Thursday, October 15, 2009
Love Him All The Same
Journey with me now back to December 12, 1981, Iowa City, Iowa. In the mid-west you had to specify because we have things like Kansas City, Missouri. Today’s track is the first set from a recently unearth cassette of “T. Scot Bottom & the Rockabilly Funhouse” playing live at Gabe’s Saloon. I don’t suppose the group had been together more than a few months. Each player just sort of stepped up.
Scot hooked up with Mark Houseal first. Mark tells a hilarious story about how Scot gave him shit for hanging a “scrawled out note” of the ‘Musicians Wanted” board. According to Mark, Scot shoved Mark’s scrawled offering in his face and said, “Is this how you want to market yourself?” or something similar. Mark lived in town and had car that could pull a trailer, essential band elementals.
Mark comes from one of those families where everyone is the family is a gifted musician. After Scot and I left town (Iowa City) Mark went on the road with a traveling band called “Land Slide”. We are in close touch to this day. I remember the day we were leaving and we had just finally gotten packed up. We were in our seriously overloaded 1963 Dodge Dart. We just happened to meet up with Mark at our last intersection of town. We just looked over at one another, and when the light turned green, we pulled off into our separate ways. A truly amazing moment of my life.
Scot hooked up with Tom Drew, a KA photographer who was doing his MA at IOWA. He was a little older and drove; I think it was, a 47 Hudson. The back seat was as big as a movie theatre. Tom brought a cool Levon Helm style of drumming to the project. He could also sing, which was great for Scot who’s voice would get tired by the end of a set. Tom is still a photographer and does a lot of cool work of Detroit way. Last time we saw him was at a HUGE bash he was throwing for his wife, Donna’s (who did a lot of the TSB & the RBF graphics.) 40ish birthday. Can it have been this long?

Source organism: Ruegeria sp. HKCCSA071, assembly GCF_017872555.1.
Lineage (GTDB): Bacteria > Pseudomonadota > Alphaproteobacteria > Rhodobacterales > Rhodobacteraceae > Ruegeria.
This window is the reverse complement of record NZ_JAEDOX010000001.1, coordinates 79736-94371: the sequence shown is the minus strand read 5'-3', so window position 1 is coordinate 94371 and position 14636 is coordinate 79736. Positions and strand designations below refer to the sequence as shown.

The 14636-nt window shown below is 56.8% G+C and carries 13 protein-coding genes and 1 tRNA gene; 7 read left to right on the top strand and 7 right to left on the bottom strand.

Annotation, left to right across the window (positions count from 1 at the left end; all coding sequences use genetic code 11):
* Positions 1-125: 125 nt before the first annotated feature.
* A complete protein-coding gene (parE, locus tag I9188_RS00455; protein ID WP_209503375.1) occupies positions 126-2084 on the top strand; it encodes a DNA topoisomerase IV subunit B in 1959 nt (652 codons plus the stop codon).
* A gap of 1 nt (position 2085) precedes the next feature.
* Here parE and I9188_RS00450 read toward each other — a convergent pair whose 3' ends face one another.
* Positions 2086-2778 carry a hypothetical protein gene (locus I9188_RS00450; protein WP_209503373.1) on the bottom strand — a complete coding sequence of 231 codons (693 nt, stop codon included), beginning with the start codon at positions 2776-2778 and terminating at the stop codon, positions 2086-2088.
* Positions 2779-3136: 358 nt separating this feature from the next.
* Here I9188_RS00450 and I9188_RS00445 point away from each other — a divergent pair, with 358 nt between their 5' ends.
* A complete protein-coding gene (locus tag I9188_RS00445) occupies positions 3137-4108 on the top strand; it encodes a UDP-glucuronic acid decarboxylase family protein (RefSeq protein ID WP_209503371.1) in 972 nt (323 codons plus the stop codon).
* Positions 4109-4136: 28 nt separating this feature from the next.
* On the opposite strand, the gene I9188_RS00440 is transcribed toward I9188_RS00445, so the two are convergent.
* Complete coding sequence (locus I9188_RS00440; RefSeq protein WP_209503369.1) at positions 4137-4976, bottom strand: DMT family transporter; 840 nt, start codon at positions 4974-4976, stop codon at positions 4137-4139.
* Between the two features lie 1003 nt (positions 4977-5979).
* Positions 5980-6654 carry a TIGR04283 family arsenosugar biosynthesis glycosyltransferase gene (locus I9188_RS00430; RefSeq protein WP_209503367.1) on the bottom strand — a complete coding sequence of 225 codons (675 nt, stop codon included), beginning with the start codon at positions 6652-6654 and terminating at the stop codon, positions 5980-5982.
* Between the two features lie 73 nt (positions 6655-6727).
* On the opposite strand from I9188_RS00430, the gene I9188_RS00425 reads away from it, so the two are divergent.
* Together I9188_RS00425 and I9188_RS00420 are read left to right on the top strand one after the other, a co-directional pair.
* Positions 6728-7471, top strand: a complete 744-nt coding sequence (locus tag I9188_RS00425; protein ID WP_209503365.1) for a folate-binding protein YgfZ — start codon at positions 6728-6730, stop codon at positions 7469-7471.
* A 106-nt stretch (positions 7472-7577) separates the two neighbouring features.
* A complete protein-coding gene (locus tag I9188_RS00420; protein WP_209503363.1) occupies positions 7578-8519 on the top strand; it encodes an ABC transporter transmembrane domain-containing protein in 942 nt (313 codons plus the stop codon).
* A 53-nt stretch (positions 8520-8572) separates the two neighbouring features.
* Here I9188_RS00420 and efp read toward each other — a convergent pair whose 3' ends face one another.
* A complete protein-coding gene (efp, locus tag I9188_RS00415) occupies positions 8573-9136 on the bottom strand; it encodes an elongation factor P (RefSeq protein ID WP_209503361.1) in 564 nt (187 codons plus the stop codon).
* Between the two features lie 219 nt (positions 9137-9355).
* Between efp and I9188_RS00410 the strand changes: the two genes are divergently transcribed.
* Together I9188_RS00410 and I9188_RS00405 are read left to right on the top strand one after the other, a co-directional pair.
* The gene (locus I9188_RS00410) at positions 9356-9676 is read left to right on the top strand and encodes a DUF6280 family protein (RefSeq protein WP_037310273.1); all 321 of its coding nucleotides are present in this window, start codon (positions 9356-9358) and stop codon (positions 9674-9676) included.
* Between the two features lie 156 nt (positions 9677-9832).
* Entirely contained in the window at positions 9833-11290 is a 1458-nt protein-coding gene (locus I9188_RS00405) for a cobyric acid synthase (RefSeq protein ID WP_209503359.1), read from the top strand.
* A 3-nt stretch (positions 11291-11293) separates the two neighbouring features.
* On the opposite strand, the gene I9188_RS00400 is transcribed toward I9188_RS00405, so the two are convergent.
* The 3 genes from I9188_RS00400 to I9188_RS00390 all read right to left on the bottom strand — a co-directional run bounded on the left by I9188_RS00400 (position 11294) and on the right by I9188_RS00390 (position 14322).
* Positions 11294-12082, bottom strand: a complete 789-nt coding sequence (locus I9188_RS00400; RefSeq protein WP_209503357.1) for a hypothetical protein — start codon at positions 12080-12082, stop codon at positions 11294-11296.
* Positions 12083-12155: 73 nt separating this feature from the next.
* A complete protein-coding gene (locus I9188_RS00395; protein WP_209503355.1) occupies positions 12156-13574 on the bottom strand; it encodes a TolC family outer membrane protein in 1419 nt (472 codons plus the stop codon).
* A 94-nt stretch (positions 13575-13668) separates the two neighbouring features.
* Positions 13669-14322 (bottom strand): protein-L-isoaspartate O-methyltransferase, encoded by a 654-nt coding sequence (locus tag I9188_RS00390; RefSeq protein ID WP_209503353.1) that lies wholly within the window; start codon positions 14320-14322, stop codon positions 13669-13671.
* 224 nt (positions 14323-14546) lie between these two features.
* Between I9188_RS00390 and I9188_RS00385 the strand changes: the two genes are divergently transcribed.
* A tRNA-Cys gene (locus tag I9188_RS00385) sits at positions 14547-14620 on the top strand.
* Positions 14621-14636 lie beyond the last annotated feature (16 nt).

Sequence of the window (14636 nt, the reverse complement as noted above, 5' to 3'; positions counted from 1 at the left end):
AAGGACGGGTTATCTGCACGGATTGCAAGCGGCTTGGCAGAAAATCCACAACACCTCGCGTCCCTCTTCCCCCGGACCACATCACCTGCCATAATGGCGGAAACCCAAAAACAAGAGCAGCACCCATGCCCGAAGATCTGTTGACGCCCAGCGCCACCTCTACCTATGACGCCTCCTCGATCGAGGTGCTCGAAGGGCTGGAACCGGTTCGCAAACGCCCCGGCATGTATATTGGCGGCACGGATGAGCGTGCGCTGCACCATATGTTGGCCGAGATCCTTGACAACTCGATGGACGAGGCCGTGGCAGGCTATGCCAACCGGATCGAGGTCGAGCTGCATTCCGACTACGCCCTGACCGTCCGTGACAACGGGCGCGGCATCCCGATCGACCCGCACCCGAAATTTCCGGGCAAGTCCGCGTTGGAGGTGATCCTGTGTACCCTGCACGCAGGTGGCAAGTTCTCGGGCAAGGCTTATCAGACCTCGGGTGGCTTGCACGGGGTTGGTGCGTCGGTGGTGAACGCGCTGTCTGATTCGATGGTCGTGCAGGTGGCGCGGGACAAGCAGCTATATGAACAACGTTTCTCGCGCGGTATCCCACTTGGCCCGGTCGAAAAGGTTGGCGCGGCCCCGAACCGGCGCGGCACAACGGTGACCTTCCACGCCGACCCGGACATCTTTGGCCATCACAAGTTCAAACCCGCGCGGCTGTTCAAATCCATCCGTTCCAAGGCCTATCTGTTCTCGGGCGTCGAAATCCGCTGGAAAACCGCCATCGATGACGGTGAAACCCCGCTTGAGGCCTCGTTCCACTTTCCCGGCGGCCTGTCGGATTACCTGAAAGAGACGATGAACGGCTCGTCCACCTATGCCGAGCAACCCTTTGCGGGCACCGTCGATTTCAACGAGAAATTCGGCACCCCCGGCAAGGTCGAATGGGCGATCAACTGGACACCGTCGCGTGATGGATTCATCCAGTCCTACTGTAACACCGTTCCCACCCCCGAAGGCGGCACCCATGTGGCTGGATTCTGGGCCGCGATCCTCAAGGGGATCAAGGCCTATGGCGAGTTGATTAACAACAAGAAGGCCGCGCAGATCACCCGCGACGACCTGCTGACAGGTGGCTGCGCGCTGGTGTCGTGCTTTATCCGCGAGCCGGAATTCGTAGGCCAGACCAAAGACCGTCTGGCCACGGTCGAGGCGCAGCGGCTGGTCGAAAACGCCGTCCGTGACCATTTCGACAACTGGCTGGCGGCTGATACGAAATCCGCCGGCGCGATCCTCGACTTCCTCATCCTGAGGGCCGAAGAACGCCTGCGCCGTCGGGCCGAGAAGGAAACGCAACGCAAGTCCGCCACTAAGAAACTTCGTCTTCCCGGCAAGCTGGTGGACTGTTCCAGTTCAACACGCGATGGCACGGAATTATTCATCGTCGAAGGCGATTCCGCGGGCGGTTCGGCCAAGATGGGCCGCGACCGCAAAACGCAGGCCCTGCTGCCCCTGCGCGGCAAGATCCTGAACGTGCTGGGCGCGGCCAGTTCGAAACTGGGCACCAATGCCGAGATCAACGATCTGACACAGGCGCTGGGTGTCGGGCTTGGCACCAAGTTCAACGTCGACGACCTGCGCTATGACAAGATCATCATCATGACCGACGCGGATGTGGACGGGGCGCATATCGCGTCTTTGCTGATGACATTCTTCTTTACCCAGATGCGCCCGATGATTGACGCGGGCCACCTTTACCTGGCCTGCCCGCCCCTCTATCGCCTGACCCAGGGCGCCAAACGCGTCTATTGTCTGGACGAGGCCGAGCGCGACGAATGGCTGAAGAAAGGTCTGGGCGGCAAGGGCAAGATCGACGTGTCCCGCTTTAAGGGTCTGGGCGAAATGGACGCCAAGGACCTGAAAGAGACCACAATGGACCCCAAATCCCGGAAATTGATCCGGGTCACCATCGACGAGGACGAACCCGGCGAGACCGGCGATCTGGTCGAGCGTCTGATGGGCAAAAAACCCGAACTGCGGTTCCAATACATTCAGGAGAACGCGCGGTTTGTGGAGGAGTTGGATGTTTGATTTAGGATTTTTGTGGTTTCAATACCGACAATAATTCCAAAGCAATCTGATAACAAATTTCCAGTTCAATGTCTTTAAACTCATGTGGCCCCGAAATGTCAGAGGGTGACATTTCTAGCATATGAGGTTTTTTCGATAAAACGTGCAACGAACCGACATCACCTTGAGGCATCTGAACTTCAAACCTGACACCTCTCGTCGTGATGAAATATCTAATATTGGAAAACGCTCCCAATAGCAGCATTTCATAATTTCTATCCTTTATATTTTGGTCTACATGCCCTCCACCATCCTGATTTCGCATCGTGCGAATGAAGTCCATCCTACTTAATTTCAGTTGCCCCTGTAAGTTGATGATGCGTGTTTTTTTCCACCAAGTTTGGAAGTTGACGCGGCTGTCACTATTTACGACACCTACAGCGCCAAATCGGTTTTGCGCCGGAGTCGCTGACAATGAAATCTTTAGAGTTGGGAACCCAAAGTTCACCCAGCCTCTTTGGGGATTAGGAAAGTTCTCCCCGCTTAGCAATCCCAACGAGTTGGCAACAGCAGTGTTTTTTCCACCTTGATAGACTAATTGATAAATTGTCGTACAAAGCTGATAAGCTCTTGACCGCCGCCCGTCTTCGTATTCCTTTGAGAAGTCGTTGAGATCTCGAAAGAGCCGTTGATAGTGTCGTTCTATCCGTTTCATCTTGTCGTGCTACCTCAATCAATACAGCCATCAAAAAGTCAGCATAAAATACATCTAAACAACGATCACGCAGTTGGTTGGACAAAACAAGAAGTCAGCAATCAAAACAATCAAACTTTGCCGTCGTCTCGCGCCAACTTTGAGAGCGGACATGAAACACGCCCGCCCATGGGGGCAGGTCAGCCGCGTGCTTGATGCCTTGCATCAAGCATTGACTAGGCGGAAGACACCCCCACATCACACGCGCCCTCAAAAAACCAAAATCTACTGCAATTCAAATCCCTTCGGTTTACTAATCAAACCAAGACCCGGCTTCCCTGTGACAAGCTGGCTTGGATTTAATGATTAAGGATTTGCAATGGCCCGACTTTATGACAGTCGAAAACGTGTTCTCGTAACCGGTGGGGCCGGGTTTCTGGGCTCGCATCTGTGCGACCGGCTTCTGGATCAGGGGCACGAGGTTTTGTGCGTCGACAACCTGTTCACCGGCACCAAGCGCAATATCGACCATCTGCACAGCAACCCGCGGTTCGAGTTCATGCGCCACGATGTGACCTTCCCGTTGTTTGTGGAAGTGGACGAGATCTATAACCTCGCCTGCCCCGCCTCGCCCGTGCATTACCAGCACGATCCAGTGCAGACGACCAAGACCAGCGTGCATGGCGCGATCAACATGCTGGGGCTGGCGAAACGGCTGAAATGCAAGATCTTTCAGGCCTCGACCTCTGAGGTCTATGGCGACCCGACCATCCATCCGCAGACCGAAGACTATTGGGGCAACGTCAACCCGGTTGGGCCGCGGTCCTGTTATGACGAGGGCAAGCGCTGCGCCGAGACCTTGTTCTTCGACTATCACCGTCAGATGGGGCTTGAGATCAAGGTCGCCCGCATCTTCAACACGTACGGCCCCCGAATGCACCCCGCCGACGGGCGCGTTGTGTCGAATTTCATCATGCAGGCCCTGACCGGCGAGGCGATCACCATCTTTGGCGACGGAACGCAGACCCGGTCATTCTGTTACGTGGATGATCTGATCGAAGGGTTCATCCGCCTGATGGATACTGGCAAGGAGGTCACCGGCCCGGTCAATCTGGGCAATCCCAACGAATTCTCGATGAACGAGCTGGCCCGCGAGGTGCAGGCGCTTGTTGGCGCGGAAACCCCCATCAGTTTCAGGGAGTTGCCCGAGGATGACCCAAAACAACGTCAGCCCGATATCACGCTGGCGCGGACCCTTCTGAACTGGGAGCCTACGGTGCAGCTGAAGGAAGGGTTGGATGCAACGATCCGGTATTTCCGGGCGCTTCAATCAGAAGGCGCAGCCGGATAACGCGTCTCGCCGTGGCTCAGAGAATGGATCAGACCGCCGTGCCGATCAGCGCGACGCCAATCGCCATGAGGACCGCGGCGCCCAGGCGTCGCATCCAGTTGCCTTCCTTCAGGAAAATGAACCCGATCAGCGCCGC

Last to come on board was Todd. A little picture of his face got attached to something sticky and suddenly, ‘the Todd Head’ began appearing here, there, and everywhere. Todd was a great big adorable kid. He had a personality kind of like Jethro’s, without the corn—he had a delightful aim to please. Looking back, I think he did a pretty solid job signing on to a project that took on music the was not at all of his age. Todd was great. Funny and really very respectful of being included in Scot’s project. Mentorish.
I’ve included extra tape between songs so that you can get the full ambience of the evening. Scot takes off with a very delicate version of Conway Twitty (at least lyrics) tune “Ruby, Ruby.” Mark took on a lot of the lead duties for the band with his keyboards, as Scot was really just working out a lot of these songs on guitar. Scot’s version of a lead at this time was to strum a note or two, very rhythmically. Hey, it worked.
Today’s artwork is a piece I tried to use the other day, but couldn’t get to turn. Today it turned. I’m so glad because I think it’s just about as perfect as piece as you could get. It has it all. Sweet message. Lovely central symbol. Great romance. It is a pen & India ink drawing done on a thin cotton rag paper and colored with transparent acrylic washes, done in 1998.